And we could have provided him with an even better example: the famous "p2p is leagal its in the air" we received from a Kentucky school.
But Kenswil paid particular attention to the Electronic Frontier Foundation, "zeropaid", and Downhill Battle Labs.
"One wonders if they haven't got anything better to do," mused the Universal executive.
"With all the crap going on in the world, is Sony BMG the worst corporation in the world? Is it worse than the spammers, or the people who write viruses on purpose?" he asked.
"A lot of this is just fund-raising demagoguery. All they're saying is send us the money. But when you ask them what do they think is going to happen to the industry - the answer is some amorphous 'we'll figure it out eventually'".
All good knockabout stuff for his audience - and it's easy enough to find a copyright extremist in diapers to represent the opposition. There's plenty of intelligent discussion on Slashdot.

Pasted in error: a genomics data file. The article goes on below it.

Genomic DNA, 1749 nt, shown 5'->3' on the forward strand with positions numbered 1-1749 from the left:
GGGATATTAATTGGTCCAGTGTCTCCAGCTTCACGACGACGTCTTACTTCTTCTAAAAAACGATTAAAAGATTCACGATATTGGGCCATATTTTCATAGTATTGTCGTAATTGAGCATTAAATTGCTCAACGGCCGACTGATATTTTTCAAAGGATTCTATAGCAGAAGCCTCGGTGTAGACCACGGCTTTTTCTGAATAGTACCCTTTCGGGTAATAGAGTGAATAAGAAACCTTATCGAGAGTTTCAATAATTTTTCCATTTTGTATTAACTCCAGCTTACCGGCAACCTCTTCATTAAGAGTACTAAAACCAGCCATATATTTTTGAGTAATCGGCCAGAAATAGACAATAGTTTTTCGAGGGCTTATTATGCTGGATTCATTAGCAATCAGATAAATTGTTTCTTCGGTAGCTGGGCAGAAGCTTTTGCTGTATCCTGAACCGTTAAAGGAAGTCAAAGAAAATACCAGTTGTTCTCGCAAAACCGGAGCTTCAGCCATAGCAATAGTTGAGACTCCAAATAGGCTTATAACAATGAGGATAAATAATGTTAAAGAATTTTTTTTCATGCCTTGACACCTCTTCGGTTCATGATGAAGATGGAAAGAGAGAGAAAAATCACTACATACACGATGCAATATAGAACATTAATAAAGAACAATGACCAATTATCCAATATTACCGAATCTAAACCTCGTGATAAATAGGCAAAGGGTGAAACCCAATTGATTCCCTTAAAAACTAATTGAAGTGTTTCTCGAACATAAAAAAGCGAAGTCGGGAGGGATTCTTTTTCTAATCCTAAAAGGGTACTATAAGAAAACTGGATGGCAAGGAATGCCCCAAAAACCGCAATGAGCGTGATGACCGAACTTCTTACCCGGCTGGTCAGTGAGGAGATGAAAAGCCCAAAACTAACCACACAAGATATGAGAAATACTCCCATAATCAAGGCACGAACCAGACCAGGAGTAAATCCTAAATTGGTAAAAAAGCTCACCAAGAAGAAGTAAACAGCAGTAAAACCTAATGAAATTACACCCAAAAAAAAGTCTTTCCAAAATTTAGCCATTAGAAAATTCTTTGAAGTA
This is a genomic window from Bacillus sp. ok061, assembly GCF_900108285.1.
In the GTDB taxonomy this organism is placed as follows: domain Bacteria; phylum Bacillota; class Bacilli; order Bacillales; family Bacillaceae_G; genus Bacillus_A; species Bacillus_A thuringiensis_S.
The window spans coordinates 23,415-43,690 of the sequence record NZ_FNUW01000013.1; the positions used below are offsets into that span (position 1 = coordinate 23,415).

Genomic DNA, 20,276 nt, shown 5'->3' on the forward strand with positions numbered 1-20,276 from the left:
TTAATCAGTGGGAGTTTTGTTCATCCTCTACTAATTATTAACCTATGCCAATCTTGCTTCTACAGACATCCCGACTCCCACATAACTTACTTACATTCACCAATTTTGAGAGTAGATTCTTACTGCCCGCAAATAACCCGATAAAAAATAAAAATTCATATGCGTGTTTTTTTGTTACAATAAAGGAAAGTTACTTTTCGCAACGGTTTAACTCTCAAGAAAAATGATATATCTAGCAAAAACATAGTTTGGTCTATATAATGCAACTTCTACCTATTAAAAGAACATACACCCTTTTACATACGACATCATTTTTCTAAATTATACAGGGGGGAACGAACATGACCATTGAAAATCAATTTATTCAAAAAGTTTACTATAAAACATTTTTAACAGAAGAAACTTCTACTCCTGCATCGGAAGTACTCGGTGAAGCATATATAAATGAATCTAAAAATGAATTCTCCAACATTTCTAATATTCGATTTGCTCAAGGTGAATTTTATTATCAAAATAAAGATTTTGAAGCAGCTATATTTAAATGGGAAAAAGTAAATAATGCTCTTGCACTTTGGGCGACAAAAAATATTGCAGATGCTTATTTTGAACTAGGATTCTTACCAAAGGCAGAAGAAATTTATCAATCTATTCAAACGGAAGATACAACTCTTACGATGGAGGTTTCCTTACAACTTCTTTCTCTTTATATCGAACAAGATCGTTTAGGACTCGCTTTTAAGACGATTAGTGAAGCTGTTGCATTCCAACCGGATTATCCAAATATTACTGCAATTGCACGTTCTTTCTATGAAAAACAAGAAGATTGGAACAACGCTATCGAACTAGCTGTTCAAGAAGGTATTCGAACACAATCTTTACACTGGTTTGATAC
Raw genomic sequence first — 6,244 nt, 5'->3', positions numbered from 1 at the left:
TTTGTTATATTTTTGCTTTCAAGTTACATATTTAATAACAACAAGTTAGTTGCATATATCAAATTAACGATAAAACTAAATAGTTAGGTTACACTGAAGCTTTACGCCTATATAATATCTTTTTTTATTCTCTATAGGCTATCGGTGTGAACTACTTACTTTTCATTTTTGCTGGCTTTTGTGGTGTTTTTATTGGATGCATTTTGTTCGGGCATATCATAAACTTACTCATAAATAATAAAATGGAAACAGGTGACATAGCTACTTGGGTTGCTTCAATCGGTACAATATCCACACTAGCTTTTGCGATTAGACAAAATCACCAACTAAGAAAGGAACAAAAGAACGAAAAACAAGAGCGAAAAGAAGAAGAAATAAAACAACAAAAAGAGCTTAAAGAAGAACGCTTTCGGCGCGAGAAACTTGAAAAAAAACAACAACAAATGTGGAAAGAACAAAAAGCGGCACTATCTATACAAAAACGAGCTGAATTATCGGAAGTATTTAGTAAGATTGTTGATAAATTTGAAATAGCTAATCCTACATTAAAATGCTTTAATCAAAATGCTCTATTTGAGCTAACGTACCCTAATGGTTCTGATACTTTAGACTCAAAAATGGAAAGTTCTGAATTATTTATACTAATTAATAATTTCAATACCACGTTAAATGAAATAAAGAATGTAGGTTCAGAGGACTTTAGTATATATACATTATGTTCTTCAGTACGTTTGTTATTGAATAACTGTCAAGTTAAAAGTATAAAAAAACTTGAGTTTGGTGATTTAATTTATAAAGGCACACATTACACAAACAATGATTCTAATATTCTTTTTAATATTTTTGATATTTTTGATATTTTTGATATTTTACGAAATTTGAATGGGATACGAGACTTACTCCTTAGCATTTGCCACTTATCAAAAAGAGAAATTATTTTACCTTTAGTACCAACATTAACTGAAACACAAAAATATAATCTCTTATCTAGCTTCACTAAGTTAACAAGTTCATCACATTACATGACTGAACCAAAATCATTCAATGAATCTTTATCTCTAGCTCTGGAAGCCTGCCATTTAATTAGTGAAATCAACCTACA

But Kenswil does, unfortunately, emphasize a depressing aspect of the debate we've often touched upon, and he goes on to prove the point himself. Which is that extremists from both sides need each other's caricatures, so they can continue to posture for their own base.
The RIAA needs to present us with extremists who think copyright is dead, or who don't value creativity. In turn these people need an opponent that keeps suing its customers, maintains cartel pricing structures for digital services, and produces irrational arguments against blanket licensing. And, guess what? The RIAA is only too happy to oblige.
Fortunately there is enough material progress, with new services such as Mashboxx and PlayLouder, and sensible talk (largely off the record) to confirm that the extremists of both sides are increasingly irrelevant.
For more reports on the politics of blanket licensing, and the new services, stay tuned. ®